One might think, as I do, that if I am sincere in doing 6 and 7 that they work perfectly and immediately. I am exactly what my creator wants me to be RIGHT NOW. Tomorrow the bar may be higher, or maybe not. I COUNT. I can go fish. I can bend and go to the museum once in awhile. She COUNTS TOO. If I curtail my freedom too much I resent her for my mistake. I would like to have better tools than yelling at people sometimes but I don't sometimes. I'm not their god, their owner, their dictator. It's up to them what they do with my yelling. (They probably think I'm nuts). They have choices.
Lastly, I try to differentiate between what I think making me bad and what I do making me bad. I can plan to rob all the banks in the world if I choose to waste the time but as long as I don't do it, who's hurt?
Are the fish biting?
Your post reminds me why earlier in sobriety I found some Buddhist materials more helpful in sobriety than those of western Judeo-Christian origin, because they reminded that the excesses to which I am prone (anger, pride, jealousy, ad infinitum) can be managed with practice, just as my insatiable thirst for alcohol has been. Of late I have found similar readings from the Judeo-Christian, both ancient and modern. The Sufis have a phrase for the spiritual pilgrim who is so obsessed with his/her quest for the divine that he/she ignores life (can't recall what it was). The point for me is to be reminded always to "chop wood, carry water," that is to "walk with muddy feet," to imitate Christ as humble servant rather than the one steeped in esoteria.
I’m the person who wrote about Dr. Vaillant. Thank you for all the feedback. I’ll take it in the spirit of positive criticism. I did get kind of interested in Dr. Vaillant over the long memorial weekend and so did some reading up on him. I’ve noticed that in his books and professional articles he states that there are four ingredients of recovery, rather than three: 1) External Supervision 2) New Love Relationships 3) Substitute Dependency 4) Spirituality. Perhaps he omitted “new love relationships” from the Grapevine interview simply because it might be misconstrued as the 13th step. At least two of these ingredients should be present for relapse prevention, according to Dr. Vaillant.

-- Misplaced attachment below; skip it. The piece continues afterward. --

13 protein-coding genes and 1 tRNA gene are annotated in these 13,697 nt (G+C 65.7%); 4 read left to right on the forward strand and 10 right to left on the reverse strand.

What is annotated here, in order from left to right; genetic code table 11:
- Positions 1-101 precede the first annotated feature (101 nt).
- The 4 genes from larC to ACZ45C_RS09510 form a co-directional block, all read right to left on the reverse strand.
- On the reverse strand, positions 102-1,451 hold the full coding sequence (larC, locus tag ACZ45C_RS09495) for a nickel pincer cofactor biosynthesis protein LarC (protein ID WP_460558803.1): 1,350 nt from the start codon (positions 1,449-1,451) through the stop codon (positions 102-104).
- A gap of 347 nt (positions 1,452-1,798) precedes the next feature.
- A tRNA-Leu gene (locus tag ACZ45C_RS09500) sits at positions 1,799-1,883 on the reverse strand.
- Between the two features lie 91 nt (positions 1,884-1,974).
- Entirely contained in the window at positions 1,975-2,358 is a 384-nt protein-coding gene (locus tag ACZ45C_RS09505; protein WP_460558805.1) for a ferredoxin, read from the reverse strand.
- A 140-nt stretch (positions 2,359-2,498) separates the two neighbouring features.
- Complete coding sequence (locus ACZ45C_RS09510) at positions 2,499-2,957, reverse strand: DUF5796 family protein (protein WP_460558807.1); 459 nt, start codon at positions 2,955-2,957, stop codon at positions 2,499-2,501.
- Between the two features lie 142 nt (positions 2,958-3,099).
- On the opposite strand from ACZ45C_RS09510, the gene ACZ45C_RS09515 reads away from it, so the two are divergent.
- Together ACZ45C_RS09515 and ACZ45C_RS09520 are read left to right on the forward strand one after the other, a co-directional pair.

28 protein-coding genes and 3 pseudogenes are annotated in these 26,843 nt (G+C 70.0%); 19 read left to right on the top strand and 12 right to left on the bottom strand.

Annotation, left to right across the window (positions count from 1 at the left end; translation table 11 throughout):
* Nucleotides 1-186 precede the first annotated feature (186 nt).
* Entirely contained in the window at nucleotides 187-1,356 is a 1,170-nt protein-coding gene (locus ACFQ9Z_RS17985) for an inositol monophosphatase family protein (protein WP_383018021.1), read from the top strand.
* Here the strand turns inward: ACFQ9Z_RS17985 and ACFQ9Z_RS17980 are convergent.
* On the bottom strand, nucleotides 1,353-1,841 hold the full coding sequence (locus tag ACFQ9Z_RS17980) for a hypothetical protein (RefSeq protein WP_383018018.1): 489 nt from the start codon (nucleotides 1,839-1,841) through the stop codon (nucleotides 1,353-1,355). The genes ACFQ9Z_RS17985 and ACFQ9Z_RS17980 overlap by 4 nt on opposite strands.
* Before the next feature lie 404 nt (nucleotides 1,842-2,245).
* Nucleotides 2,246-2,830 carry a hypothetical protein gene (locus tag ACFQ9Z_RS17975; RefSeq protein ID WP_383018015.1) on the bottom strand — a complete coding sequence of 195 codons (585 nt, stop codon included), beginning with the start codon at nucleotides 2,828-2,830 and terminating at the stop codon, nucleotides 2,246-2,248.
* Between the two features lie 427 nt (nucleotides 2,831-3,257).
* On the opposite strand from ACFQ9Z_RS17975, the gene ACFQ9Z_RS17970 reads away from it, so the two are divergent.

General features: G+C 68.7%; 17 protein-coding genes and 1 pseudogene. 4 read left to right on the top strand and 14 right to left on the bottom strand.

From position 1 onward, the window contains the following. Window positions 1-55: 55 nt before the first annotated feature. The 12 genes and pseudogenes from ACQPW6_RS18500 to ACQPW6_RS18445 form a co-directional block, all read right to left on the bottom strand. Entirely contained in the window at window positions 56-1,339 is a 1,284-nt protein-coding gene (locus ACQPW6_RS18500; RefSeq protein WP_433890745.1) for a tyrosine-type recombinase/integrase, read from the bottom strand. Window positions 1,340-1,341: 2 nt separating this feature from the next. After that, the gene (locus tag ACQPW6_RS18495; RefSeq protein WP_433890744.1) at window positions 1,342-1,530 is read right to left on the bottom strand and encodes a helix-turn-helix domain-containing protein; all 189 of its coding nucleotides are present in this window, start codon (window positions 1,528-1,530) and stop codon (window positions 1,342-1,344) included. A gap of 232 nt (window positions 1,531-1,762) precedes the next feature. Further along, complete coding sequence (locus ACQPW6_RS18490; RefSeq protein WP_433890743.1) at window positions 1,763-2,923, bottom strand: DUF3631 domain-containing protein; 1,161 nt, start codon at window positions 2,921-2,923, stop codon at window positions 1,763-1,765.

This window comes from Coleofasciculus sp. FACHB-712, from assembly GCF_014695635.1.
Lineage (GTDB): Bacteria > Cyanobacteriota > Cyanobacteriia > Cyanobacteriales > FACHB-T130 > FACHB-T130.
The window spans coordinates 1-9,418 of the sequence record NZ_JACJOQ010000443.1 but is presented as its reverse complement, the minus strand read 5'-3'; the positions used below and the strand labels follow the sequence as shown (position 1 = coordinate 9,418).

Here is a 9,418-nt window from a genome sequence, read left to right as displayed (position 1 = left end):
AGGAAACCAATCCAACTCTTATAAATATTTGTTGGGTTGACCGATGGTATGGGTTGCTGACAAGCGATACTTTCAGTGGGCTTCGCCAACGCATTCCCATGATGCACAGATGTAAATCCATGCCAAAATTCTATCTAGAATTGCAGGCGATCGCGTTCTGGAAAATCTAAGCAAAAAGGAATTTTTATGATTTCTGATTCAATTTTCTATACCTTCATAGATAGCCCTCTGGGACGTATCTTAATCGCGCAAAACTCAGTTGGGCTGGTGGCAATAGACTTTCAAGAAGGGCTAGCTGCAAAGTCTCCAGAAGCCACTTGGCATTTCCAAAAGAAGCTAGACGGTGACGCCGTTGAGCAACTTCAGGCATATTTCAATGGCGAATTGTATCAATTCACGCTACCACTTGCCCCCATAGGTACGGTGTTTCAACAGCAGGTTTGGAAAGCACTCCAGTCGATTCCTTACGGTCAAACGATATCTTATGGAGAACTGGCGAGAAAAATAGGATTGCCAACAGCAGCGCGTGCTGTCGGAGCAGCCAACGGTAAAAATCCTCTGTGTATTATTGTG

In the positive criticism I received, I was challenged to share my own experiences, “instead of giving a lecture on Dr. Valiant.” Here’s how I think Dr. Vaillant’s ingredients apply to my own recovery:
External Supervision: Dr. Vaillant defines this as a voluntary relationship where a coach or personal trainer can provide expertise and help motivate someone to achieve their goal through supervision of their progress.
When I joined AA I found a sponsor to be my coach and help me work the 12 Steps. She was in many respects an expert on the 12 Steps and she was a wonderful person to boot. Eventually, she retired (professionally, not from AA) and moved to Florida, and thus was no longer available. I didn’t replace her with a different coach, because the expert advice and supervision I received from her was no longer so important, and I had other strong relationships in AA (see below).
New Love Relationships: Dr. Vaillant defines love as having three different types: Attachment love (personal, long-term, with friends & family), Agape love (Good Samaritan), and Eros love (romantic).
When I was younger and in my early days of drinking, I had friends who I was attached to, cared about and spent much time with. Eventually, as my drinking got worst and became all consuming, I gave up most of my friendships and focused on the bottle as my best friend.